* Launched 25 years ago, Sailing World magazine's 2013 Sperry Top-Sider NOOD season gets underway with the first of its seven national events on February 15-17 in St. Petersburg, FL. Nine fleets will host both five keelboat one design classes, two PHRF classes, and the F-18 multihull. -- Details:
* (February 14, 2013) With over 300 nm remaining, Italian Giovanni Soldini and his eight crew on the VO70 Maserati are nearing the finish of their attempt to establish a 13,225 nm New York to San Francisco record. After beginning their effort on December 31, they expect to arrive by February 16. There is no current monohull record, but a benchmark was set in 1998 by skipper Yves Parlier aboard Aquitaine Innovations of 57 days, 3 hours and 2 minutes. A finish by this weekend would reduce the reference by 10 days. --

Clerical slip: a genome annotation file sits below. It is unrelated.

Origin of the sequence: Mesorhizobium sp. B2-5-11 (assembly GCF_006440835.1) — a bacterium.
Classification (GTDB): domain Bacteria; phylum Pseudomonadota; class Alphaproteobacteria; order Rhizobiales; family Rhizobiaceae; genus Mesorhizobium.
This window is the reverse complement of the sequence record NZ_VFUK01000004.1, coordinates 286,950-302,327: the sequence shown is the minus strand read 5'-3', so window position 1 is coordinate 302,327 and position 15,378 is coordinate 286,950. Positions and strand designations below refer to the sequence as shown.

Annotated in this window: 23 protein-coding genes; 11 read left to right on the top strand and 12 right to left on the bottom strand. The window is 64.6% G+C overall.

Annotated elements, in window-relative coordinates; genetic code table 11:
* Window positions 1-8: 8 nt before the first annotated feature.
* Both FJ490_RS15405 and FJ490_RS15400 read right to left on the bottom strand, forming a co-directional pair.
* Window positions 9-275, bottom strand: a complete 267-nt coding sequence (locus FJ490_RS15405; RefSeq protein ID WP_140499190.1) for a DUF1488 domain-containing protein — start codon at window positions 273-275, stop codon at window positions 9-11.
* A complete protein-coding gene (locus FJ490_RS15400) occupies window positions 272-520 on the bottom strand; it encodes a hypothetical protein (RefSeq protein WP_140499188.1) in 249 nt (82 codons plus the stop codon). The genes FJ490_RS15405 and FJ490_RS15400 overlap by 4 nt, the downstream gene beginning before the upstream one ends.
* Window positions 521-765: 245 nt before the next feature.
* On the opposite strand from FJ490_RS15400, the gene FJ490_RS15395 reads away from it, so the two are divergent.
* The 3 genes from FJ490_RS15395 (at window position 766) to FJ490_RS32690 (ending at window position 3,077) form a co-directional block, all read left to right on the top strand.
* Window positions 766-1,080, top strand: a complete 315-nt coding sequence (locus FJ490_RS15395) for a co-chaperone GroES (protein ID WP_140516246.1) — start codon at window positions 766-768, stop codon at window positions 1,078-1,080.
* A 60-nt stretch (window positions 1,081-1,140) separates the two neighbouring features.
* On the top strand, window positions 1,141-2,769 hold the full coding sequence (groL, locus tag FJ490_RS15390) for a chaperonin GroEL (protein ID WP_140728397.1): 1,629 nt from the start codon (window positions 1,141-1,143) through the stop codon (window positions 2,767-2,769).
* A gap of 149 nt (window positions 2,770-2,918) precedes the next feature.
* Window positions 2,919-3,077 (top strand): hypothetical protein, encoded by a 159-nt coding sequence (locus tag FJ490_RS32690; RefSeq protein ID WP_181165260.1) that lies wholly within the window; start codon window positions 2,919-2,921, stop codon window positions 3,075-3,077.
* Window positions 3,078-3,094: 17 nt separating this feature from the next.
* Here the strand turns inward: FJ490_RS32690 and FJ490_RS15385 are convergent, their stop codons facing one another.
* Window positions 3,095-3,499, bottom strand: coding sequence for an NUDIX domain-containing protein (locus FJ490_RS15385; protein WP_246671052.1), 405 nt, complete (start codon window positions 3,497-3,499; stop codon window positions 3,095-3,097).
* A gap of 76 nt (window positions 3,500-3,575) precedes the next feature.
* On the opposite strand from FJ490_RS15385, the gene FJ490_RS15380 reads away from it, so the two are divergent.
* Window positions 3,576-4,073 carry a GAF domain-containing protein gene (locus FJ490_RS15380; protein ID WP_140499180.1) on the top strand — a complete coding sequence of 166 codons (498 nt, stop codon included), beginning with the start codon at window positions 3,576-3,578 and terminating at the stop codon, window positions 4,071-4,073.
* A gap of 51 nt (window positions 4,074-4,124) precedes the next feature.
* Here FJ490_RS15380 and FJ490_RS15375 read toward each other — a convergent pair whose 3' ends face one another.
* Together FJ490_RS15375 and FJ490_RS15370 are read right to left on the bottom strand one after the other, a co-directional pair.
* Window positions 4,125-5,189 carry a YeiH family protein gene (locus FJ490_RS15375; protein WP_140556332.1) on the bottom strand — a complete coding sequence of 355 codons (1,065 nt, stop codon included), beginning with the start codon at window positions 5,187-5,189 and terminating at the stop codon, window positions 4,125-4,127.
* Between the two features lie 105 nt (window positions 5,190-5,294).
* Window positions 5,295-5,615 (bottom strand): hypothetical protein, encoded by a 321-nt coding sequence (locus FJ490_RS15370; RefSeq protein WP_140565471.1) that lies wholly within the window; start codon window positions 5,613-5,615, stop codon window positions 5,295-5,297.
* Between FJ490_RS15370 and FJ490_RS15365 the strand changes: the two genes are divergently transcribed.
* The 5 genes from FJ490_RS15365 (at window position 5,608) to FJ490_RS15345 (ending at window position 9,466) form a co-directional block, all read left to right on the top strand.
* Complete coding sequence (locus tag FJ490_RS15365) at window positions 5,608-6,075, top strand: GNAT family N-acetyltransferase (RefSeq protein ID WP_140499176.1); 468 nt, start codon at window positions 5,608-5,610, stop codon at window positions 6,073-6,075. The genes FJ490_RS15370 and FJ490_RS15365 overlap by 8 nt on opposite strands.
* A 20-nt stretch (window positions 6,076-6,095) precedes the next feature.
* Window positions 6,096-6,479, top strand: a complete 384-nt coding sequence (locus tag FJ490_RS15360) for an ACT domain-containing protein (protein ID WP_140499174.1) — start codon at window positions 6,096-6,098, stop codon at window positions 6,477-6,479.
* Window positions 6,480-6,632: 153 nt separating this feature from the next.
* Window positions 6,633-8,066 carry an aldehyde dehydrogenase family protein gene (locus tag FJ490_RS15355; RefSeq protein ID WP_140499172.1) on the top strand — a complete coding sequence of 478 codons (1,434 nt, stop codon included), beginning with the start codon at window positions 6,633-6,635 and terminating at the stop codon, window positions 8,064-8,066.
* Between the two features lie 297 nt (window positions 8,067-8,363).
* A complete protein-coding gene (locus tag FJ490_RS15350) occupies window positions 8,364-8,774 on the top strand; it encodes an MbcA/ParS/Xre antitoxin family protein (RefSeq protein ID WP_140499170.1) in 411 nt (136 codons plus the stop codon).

* Miami, FL(February 14, 2013) - The National Marine Manufacturers Association (NMMA) today gave West Marine founder Randy Repass and former West Marine CEO Geoff Eisenberg the Charles F. Chapman Award at the Miami International Boat Show. First established in 1977, the Chapman Award recognizes individuals or groups that have provided consistent promotion and protection of the sport of boating and its benefits to both the recreational boating industry and the public. -- Soundings, full report:
* CORRECTION: The list of oldest match race challenge cups in Scuttlebutt 3776 had a typo in the year of the San Francisco Perpetual Challenge Trophy. The first event was in August 31, 1895, not 1885.
On 11 February, Jim Kirk, a "sailor's sailor" lost a tough battle against Myelodisplastic Syndrome. He was 62 years of age.